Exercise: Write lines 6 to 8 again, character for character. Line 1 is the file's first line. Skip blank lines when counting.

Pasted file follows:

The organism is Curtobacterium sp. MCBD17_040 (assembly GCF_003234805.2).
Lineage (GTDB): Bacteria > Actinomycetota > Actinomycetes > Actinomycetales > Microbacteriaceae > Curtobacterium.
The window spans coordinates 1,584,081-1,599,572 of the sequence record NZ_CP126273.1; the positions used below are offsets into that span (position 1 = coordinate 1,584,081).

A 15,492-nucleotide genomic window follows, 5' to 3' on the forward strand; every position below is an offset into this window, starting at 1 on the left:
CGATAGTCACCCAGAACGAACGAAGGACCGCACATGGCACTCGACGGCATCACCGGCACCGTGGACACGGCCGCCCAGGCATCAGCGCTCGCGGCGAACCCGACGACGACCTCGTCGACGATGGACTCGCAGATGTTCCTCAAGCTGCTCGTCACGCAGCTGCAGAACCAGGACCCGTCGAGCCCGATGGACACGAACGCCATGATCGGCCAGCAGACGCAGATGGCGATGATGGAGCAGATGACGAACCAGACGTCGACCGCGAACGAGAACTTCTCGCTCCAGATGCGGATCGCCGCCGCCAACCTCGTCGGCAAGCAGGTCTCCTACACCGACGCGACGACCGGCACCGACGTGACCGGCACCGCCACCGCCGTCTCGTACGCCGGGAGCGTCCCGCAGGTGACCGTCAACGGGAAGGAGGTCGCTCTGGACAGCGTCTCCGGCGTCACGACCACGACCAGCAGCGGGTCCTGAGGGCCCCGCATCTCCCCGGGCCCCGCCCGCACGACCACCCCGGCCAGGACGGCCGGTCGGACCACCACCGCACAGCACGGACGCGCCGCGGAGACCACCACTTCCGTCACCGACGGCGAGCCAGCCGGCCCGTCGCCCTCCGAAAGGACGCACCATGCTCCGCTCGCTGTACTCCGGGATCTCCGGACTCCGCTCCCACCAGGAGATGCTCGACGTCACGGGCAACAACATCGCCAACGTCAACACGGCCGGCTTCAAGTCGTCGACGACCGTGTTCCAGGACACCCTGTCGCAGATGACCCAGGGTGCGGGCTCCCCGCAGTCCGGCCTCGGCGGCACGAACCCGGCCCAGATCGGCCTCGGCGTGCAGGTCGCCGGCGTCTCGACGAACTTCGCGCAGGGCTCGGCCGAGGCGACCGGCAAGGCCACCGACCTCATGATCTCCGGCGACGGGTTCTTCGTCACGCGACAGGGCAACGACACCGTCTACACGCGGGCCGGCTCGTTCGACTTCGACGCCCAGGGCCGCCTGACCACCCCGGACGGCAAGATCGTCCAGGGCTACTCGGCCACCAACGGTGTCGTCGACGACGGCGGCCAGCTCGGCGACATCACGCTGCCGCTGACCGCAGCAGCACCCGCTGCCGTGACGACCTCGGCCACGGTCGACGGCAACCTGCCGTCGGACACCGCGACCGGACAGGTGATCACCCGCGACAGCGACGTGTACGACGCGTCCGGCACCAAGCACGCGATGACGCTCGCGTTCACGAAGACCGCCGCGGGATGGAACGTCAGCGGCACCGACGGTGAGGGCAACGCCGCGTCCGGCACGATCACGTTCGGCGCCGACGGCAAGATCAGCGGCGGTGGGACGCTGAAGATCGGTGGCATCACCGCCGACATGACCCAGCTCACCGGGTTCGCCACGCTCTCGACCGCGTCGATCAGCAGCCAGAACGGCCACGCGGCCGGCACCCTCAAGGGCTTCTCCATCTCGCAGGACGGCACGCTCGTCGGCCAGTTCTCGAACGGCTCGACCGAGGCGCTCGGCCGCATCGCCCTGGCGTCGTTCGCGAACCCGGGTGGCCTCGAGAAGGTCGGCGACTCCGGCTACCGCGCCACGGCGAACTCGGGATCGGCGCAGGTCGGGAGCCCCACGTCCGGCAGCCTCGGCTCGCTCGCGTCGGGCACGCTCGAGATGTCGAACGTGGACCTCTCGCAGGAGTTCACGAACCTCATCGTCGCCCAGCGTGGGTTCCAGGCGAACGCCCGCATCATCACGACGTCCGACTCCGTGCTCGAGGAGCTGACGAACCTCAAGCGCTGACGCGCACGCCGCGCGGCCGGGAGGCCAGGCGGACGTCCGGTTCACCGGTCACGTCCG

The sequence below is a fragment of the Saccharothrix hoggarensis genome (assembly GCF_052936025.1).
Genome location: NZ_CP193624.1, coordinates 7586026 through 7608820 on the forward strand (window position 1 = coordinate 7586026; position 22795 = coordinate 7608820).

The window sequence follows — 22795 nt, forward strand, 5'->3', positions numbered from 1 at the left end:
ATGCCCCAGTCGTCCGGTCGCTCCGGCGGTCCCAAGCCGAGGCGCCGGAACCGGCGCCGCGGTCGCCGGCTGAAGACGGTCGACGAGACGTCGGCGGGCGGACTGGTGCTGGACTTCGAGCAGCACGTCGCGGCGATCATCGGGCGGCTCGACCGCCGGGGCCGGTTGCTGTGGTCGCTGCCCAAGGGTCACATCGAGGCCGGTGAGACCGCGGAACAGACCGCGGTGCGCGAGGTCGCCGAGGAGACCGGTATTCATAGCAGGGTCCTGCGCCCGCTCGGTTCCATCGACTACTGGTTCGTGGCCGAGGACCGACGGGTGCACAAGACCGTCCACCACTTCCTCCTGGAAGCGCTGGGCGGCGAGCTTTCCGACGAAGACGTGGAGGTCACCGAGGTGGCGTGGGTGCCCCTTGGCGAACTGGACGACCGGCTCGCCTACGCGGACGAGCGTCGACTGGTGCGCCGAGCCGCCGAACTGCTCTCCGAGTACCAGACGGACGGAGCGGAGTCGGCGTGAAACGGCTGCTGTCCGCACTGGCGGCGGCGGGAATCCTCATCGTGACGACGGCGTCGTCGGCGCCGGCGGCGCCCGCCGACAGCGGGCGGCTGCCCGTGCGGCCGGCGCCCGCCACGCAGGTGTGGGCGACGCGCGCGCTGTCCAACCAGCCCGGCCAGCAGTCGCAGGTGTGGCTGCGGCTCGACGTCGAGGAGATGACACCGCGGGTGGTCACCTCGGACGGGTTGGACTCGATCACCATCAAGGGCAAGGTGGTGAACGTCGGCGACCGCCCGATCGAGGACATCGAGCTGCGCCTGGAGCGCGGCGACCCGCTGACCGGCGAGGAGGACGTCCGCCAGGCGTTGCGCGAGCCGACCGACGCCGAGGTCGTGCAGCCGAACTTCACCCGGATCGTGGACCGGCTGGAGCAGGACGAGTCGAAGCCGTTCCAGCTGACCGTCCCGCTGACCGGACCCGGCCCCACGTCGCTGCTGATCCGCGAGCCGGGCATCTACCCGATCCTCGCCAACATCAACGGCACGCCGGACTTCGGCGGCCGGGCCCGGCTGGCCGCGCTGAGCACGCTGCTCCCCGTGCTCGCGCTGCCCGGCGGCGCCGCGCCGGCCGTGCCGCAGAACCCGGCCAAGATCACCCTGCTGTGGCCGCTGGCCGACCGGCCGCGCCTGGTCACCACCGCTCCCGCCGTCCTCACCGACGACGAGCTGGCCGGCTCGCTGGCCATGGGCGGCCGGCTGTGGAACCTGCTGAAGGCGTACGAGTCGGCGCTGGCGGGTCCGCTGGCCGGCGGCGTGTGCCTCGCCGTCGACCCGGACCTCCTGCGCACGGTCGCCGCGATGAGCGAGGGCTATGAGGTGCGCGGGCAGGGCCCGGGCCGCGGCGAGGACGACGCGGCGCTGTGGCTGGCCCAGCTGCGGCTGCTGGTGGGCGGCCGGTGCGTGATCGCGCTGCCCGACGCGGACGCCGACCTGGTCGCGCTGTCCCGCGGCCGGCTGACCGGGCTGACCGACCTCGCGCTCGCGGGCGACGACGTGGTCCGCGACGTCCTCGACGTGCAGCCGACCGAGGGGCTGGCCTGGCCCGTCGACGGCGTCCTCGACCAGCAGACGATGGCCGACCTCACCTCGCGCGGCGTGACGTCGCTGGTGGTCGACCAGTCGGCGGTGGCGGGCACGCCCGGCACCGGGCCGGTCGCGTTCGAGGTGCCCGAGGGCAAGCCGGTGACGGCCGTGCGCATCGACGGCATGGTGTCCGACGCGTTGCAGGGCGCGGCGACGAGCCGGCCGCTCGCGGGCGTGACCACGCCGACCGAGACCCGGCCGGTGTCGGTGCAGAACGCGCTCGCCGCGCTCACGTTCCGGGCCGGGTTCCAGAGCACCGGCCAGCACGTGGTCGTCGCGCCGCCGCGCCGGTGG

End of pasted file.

The sequence below is a fragment of the Saccharothrix hoggarensis genome (assembly GCF_052936025.1).
Genome location: NZ_CP193624.1, coordinates 7586026 through 7608820 on the forward strand (window position 1 = coordinate 7586026; position 22795 = coordinate 7608820).

The window sequence follows — 22795 nt, forward strand, 5'->3', positions numbered from 1 at the left end: